Science and data suggest psychedelics aren’t cannabis
Listening to Richard Carleton – the CEO of the Canadian Securities Exchange – talk about future investment opportunities in the psychedelic space, you come away with two thoughts: The differences between cannabis and psychedelics are stark, but there’s a lot to love about psychedelics just the same.
Bryan Mc Govern recently interviewed Carleton for Psychedelics Investing News about the growth potential of psychedelics as an investment.
Carleton says he began hearing about psychedelics as therapy a few years ago and has recently seen a few companies reach the securities exchange with business plans. He has also seen how these companies have faced some of the same challenges as cannabis.
“Taking a single compound from pre-clinical to phase three approval by the FDA is anywhere from an 11 to 18-billion-dollar exercise,” says Carleton.
The capital and investment struggles may look similar to companies entering the cannabis market, but the psychedelics space lacks one important quality that cannabis does not. Psychedelics aren’t consumed as much recreationally, which means there isn’t a built-in market ready to pounce on legal psychedelics; at least not a large one.
“It’s really a pharma play,” says Carleton. “Pharma’s path through the public markets is actually quite well understood. There’s no real new ground that’s being broken here.”
Even though that path has already been blazed, Carleton says that the very conservative FDA isn’t exactly known for fast-tracking products or approvals. Advancing companies from one phase to the next can be a painfully slow process, and yet, he’s seen some positive signs.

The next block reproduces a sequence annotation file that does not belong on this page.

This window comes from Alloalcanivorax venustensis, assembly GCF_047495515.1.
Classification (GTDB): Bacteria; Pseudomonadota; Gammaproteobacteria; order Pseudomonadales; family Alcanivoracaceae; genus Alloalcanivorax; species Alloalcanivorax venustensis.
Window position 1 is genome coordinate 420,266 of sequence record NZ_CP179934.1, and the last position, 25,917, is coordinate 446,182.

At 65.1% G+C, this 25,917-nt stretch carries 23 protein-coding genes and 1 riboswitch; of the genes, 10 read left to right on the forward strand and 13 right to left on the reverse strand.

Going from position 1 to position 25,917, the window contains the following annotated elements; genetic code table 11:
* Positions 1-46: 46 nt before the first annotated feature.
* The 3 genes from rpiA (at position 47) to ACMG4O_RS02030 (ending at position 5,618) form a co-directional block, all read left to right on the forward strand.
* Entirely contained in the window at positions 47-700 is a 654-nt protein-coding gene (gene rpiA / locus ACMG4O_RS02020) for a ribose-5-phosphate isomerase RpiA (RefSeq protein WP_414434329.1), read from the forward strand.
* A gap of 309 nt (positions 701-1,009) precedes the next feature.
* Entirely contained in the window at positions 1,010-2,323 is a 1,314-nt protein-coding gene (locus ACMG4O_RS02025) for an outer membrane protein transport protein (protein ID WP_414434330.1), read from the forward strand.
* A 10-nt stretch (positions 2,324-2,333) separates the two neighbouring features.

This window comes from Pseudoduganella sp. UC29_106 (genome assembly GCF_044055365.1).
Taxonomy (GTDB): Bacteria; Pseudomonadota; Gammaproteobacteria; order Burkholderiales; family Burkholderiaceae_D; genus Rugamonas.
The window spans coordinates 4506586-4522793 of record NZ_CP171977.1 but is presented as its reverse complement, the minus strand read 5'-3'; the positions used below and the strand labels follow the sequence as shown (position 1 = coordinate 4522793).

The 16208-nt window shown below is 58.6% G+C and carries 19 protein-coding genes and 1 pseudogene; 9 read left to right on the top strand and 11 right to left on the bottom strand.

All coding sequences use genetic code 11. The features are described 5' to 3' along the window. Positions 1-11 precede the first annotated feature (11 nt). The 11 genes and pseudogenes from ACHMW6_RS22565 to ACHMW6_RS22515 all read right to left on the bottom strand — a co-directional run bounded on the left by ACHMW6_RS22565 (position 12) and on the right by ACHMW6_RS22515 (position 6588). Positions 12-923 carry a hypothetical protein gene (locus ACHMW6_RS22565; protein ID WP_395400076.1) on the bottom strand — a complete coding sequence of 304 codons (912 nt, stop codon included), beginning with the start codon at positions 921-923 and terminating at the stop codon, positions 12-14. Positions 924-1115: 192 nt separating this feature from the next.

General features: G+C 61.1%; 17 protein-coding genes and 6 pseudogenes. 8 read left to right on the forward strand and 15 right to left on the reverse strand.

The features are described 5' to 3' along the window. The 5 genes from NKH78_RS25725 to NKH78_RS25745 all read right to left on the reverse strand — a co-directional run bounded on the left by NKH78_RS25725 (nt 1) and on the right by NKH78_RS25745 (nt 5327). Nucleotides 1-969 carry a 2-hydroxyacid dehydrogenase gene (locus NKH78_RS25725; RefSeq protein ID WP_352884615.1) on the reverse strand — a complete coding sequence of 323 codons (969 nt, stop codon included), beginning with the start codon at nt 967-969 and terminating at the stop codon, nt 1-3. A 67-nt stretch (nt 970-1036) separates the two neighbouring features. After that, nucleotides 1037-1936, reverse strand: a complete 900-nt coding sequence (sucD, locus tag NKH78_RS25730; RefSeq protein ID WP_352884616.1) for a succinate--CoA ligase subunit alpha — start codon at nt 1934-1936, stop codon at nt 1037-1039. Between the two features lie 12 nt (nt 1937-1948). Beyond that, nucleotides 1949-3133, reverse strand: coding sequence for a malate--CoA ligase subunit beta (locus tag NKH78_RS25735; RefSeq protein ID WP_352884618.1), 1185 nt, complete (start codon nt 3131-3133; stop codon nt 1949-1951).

“Some of the early research companies got fast-track approval to go to phase two,” says Carleton, “on the basis that the preliminary work that was done was so promising on issues that have proven to be so difficult for conventional therapies to treat, that it merited this kind of accelerated timeline.Carleton is speaking about using psychedelics as a possible therapy for depression and addiction, both of which have big markets for companies to enter.
According to Carleton, the depression market alone is worth a couple hundred billion dollars in just the U.S. and Canada. And when it comes to addiction, current treatment options haven’t been particularly effective, while some psychedelic alternatives have shown tremendous upside.“I began to understand that there was a significant amount of clinical research, like hard data, that existed,” says Carleton. “Way more than what we had for the cannabis space.”
Carleton says that by the end of 2020, you should see 10, 15, or maybe even 20 companies enter the psychedelics’ market. And while he cautions investors to do their research, he says that some good Investment opportunities will be out there.
Carleton admits to reading books by 20th-century advocates for psychedelics, like Timothy Leary and Aldous Huxley, back in the day. He also talks about how a lot of good clinical work was done in the 1950s and 60s before the war on drugs slowed it down. And how humans have been taking psychoactive compounds for thousands of years for therapeutic benefit.
“I’m convinced there’s something there,” says Carleton.